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Jewish Journal

Violence, Nonviolence, Occupy LA and the Law

by Aryeh Cohen

December 1, 2011 | 4:40 pm

A very long time ago, at the eastern end of the Roman Empire, in the Land of Israel, two Rabbis were having a political conversation. It was actually more like an argument. We are able to eavesdrop on the conversation because it was recorded (centuries later) in the Babylonian Talmud (Berachot 61b). The Empire had decreed that teaching Torah in public was forbidden. One of the Rabbis, Pappus ben Yehudah, came across the other Rabbi, Akiva ben Yosef, while the latter was doing exactly that which the government had forbidden. Rabbi Akiva was gathering folks together and teaching them Torah. Pappus was fearful for Akiva’s life. He confronted Akiva, saying: “Akiva, are you not afraid of the government?”

Akiva responded with a longish parable whose essence was: what can the Romans do to me? They can put me in jail and/or they can kill me. However, if I am not studying Torah it is as if I am dead already. I will not imprison myself. If the Romans want to imprison me that is a choice that they will make and be responsible for.

The end of the story is known. Akiva was killed as a martyr. However, there was one more scene before the end. After the Romans arrested Akiva, as he was sitting in jail, Pappus was also arrested and jailed together with Akiva. Pappus, apparently, had not been arrested for teaching Torah and when he saw Akiva he said: “Happy are you, Akiva, that you have been seized for teaching and studying Torah! Alas for Pappus who has been seized for busying himself with idle things!”

I have been thinking of nonviolent civil disobedience a lot over the last week or so, specifically in regard to the encampment and eviction of Occupy LA and this story continues to hold my imagination.

The essence of nonviolent civil disobedience is that is poses a challenge to the government or to other institutions. Those who are engaged in civil disobedience are saying that they are following the dictates of their conscience, they are sitting at the lunch counter with everybody else and demanding to be served, they are coming together to voice their concerns to their government. The choice is then placed on the government (which is, of course, supposed to be “of the people”) whether or not to abide that choice. That moment of choice is very clarifying. On the one hand, the government argues that there are laws and those laws need to be followed (e.g. no overnight camping in city parks; no teaching Torah in public spaces). On the other hand, a person or a group of people break that law not violently but by performing an activity which they understand should not be illegal, or an activity whose aim is to focus the attention of the state to a situation which is untenable to their mind. It is at this moment that the government has to decide whether or not to pull back the curtain and reveal the subtext to “the law”: the violence or threat of violence that undergirds the law.

Robert Cover (1943-1986), one of the country’s most influential legal theorists, wrote the following about the violence of the law:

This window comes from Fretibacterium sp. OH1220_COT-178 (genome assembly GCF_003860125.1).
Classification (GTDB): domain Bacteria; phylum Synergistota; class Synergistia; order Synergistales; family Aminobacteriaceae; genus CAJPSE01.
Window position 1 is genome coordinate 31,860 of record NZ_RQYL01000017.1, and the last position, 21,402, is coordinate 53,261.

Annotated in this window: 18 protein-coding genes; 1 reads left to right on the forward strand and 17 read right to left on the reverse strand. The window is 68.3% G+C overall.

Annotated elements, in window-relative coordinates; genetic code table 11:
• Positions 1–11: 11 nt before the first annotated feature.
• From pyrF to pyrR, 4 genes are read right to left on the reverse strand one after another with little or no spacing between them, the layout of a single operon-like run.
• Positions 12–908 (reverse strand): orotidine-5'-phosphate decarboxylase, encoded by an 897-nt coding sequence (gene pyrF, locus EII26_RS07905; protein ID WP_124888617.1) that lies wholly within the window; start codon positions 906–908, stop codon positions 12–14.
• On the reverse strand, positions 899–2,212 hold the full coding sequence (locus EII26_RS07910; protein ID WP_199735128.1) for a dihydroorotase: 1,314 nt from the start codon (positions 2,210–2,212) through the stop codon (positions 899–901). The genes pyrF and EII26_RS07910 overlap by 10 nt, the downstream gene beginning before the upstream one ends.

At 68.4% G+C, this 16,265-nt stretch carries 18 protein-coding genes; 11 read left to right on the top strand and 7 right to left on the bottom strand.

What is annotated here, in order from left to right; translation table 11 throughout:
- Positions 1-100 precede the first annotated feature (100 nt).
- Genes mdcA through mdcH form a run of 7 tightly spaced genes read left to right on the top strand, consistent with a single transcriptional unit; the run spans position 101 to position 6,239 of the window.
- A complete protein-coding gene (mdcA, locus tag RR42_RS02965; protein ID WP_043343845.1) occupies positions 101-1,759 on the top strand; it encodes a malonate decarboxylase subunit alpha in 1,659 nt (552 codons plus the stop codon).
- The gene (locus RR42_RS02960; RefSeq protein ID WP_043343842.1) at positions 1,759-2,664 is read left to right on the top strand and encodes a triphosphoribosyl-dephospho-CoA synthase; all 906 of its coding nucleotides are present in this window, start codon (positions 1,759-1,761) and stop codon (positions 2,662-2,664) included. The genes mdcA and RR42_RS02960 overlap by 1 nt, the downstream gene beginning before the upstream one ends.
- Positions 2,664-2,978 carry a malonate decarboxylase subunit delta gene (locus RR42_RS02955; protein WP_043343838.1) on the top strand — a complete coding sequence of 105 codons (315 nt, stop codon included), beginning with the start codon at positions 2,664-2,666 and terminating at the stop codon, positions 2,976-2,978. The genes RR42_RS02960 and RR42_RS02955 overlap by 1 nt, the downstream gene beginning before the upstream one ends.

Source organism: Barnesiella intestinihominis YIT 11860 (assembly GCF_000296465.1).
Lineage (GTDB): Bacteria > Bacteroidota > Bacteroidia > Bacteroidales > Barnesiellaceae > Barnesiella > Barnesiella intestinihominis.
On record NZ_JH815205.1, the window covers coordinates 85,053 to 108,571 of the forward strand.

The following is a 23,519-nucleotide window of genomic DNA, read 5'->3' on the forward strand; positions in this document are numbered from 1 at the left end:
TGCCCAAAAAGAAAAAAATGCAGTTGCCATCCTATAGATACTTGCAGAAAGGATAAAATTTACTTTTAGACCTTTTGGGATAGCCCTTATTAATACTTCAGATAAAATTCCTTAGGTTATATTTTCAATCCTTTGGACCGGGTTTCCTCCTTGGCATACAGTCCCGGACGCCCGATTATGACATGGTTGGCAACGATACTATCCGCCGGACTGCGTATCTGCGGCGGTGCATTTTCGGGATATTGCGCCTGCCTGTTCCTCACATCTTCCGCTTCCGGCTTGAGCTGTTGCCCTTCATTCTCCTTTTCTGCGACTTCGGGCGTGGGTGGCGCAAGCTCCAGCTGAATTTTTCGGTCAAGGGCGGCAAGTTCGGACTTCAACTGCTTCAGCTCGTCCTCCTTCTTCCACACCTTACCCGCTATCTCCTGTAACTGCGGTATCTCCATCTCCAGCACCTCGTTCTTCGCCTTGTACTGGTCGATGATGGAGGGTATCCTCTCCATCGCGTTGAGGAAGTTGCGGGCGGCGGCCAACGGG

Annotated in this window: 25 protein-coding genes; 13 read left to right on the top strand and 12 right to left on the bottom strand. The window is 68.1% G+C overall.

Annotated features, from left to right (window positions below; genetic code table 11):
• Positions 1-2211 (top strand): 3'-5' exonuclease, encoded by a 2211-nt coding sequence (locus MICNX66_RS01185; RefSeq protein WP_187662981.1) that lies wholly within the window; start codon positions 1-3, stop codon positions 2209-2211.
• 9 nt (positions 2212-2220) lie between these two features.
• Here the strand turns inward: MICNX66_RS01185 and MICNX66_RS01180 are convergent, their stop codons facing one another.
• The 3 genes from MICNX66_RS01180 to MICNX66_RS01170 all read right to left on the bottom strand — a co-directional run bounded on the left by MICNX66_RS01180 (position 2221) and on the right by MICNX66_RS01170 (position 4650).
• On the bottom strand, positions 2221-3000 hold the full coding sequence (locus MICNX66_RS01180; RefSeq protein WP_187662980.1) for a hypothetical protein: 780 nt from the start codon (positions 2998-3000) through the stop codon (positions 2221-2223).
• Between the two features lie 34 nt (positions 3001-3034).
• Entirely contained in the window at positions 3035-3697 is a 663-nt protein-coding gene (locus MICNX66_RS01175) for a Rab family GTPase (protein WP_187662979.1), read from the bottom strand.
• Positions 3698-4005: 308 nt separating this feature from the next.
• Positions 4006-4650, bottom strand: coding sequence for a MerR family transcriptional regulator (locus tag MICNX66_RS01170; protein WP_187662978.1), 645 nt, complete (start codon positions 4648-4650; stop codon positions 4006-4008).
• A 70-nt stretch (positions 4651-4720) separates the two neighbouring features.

The violence of judges and officials of a posited constitutional order is generally understood to be implicit in the practice of law and government. Violence is so intrinsic to this activity, so taken for granted, that it need not be mentioned. For instance, read the Constitution. Nowhere does it state, as a general principle, the obvious—that the government thereby ordained and established has the power to practice violence over its people. That, as a general proposition, need not be stated for it is understood in the very idea of government. (Narrative, Violence, and the Law: the essays of Robert Cover, p. 214)

This then is the rub. It is only at the moment that the law itself is challenged in action (as opposed to in court) that the violence of the order is laid bare. At times this violence is welcomed. When someone is robbing you, a police officer’s drawn gun might be a welcome sight. However, when people are engaged in nonviolent activity, whose purpose is to convince the country to engage in a wide-ranging conversation about inequality, injustice, the corrupting influence of money on our political system and more—the revealed power of the law in the guise of one thousand four hundred armed officers facing off against three or four hundred unarmed, nonviolent citizens, looks very different. In this latter instance it looks like the decision that the government took was to forcefully stop the exercise of speech, to adopt a martial solution to a civil question. The nonviolent occupiers at that moment, in their decision not to enter into the equation of violence, but to recognize the humanity of those coming against them, chose to expose the limits of tolerance that the government has for uncomfortable conversations.

Cover also says the following:

…martyrdom helps us see what is present in lesser degree whenever interpretation is joined with the practice of violent domination. Martyrs insist in the face of overwhelming force that if there is to be continuing life, it will not be on the terms of the tyrant’s law.

We the people are then afforded the opportunity to see the limits of the law performed in stark and violent terms. It is then—or, rather, now—up to us to decide whether that limit fits with the exercise of the freedoms that our country is built on and our humanity is based on.

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ABOUT THE AUTHOR

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Aryeh Cohen the author of the book Justice in the City: An Argument from the Sources of Rabbinic Judaism is a professor, a social justice activist, a rabbi and a lecturer.

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